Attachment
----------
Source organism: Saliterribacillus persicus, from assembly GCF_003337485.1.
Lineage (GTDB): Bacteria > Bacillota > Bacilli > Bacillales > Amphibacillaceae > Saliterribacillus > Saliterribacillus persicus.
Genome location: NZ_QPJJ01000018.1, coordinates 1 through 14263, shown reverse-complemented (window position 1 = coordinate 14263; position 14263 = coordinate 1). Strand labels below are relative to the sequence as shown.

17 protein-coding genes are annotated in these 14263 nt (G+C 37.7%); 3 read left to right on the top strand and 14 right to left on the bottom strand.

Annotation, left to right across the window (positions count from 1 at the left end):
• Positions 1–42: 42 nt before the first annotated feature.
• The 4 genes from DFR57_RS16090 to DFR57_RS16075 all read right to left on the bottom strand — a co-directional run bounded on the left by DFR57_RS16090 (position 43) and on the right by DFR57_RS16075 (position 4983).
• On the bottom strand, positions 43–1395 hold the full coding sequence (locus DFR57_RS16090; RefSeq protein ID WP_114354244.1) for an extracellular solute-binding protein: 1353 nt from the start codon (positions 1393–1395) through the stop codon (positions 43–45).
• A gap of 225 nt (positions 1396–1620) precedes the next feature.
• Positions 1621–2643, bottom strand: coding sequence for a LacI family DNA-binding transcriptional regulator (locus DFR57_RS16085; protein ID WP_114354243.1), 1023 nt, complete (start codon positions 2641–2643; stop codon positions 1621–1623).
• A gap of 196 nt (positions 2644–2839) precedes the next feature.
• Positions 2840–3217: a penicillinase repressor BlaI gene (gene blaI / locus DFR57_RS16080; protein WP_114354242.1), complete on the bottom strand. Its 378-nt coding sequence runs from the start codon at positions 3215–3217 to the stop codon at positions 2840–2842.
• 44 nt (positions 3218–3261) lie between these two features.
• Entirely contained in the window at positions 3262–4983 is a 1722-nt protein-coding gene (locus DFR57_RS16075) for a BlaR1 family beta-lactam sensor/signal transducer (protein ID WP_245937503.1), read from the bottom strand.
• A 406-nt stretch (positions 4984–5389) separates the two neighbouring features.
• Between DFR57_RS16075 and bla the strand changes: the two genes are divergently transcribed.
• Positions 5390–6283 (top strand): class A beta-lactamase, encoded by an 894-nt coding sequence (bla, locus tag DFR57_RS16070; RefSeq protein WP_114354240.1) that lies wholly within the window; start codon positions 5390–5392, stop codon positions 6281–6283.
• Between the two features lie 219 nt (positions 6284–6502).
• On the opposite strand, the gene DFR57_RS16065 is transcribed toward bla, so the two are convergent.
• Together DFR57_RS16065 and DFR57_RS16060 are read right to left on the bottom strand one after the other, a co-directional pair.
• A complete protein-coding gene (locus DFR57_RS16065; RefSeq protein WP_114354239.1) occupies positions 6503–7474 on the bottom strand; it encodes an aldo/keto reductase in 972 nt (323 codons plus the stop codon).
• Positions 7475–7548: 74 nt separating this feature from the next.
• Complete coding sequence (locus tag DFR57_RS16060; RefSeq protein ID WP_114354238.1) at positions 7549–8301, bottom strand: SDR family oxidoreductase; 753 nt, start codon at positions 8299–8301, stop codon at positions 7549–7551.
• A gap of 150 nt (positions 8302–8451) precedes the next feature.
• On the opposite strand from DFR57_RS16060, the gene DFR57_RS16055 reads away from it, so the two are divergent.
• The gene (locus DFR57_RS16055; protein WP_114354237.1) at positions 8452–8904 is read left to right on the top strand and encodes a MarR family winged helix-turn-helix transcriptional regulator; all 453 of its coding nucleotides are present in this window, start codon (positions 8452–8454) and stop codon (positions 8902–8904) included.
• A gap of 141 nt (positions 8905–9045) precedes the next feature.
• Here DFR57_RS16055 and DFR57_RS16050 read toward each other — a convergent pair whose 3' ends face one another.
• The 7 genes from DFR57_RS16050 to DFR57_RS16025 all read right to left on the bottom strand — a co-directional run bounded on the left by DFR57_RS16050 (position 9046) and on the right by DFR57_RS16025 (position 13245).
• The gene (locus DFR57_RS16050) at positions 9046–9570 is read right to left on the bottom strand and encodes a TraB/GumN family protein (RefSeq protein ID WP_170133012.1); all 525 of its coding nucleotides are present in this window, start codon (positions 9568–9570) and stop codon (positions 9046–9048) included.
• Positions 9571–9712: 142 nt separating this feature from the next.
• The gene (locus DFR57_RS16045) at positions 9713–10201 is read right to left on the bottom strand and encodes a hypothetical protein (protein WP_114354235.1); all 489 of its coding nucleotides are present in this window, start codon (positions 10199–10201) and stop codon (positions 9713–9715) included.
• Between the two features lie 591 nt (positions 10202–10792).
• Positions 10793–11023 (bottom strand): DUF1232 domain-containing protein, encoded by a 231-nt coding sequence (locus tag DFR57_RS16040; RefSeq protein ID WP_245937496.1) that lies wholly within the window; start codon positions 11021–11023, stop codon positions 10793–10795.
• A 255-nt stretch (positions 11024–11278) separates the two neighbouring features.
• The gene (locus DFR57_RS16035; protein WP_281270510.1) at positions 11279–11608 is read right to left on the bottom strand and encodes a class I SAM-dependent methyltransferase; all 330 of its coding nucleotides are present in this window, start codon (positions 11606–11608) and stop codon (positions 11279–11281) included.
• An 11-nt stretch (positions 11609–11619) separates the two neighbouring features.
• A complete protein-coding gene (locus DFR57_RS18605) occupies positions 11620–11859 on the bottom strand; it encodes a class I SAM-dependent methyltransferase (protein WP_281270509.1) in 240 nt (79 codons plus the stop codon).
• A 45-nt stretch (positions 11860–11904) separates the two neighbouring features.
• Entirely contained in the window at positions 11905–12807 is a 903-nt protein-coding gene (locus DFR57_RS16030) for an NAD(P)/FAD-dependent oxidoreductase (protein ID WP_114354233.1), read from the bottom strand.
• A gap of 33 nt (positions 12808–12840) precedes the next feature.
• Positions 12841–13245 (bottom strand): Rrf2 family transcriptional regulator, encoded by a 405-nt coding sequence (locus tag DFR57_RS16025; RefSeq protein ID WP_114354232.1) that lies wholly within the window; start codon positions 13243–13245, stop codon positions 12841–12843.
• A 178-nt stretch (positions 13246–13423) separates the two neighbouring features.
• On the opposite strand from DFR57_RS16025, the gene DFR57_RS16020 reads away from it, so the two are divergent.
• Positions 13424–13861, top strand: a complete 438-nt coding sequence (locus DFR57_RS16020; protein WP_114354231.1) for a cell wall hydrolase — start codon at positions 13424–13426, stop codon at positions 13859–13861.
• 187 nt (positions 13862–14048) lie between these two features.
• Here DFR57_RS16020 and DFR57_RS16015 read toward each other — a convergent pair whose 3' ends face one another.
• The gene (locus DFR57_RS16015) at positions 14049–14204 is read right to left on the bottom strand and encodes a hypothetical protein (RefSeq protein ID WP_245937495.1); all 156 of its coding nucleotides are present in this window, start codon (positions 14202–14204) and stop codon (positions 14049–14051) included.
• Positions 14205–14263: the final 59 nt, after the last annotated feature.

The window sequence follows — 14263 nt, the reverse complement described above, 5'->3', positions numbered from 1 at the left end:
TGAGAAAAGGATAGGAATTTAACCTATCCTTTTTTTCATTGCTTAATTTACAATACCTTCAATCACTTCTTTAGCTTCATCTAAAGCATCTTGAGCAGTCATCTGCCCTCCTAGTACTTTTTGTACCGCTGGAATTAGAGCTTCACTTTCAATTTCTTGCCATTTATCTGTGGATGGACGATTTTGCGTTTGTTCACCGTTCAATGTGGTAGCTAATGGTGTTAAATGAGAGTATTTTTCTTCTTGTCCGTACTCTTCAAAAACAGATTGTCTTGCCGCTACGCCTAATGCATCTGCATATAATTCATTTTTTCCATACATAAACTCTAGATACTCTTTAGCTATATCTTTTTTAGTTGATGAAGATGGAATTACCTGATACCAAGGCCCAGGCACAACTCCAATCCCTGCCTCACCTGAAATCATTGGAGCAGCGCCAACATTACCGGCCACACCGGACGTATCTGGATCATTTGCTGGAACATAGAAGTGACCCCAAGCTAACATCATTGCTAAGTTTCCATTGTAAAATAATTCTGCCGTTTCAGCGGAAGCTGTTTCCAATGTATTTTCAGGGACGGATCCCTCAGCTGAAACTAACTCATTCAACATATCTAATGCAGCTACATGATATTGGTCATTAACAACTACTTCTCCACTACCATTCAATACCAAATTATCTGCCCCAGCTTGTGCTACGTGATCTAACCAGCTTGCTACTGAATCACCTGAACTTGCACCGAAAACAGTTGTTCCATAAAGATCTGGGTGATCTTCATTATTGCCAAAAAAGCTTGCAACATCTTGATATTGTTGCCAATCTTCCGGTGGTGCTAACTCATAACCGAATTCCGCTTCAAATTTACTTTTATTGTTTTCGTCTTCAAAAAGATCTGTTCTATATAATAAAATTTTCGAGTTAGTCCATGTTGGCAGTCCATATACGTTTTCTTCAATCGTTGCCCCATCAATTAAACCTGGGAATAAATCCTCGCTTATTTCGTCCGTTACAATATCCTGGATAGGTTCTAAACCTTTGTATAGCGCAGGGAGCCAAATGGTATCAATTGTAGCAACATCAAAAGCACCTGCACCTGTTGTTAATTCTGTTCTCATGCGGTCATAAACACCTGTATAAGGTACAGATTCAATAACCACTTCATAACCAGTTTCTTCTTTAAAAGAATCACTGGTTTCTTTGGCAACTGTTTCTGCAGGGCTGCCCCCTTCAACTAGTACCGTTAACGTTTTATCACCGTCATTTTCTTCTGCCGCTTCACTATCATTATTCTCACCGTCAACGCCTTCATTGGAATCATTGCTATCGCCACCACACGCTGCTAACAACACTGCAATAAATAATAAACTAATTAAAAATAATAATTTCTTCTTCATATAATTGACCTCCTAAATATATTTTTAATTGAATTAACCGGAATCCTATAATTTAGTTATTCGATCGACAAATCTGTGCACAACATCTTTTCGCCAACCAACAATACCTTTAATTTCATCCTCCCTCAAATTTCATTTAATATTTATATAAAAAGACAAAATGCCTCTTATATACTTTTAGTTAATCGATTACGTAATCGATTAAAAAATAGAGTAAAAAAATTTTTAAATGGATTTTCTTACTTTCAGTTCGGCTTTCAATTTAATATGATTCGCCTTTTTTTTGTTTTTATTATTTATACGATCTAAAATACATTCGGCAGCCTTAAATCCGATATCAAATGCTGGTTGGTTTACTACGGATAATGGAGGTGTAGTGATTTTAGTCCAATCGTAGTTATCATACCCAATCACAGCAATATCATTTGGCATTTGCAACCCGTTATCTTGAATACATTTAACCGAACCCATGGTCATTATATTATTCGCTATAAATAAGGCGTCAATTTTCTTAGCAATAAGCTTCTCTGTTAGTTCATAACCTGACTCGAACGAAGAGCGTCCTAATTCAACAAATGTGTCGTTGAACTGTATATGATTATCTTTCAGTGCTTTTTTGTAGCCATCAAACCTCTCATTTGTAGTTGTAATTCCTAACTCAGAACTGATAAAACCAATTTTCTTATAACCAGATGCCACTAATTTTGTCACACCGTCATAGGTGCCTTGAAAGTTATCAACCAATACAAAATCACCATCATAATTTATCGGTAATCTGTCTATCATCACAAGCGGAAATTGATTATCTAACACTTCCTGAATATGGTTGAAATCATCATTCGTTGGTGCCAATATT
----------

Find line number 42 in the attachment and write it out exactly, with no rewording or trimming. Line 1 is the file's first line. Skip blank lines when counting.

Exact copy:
• Positions 12841–13245 (bottom strand): Rrf2 family transcriptional regulator, encoded by a 405-nt coding sequence (locus tag DFR57_RS16025; RefSeq protein ID WP_114354232.1) that lies wholly within the window; start codon positions 13243–13245, stop codon positions 12841–12843.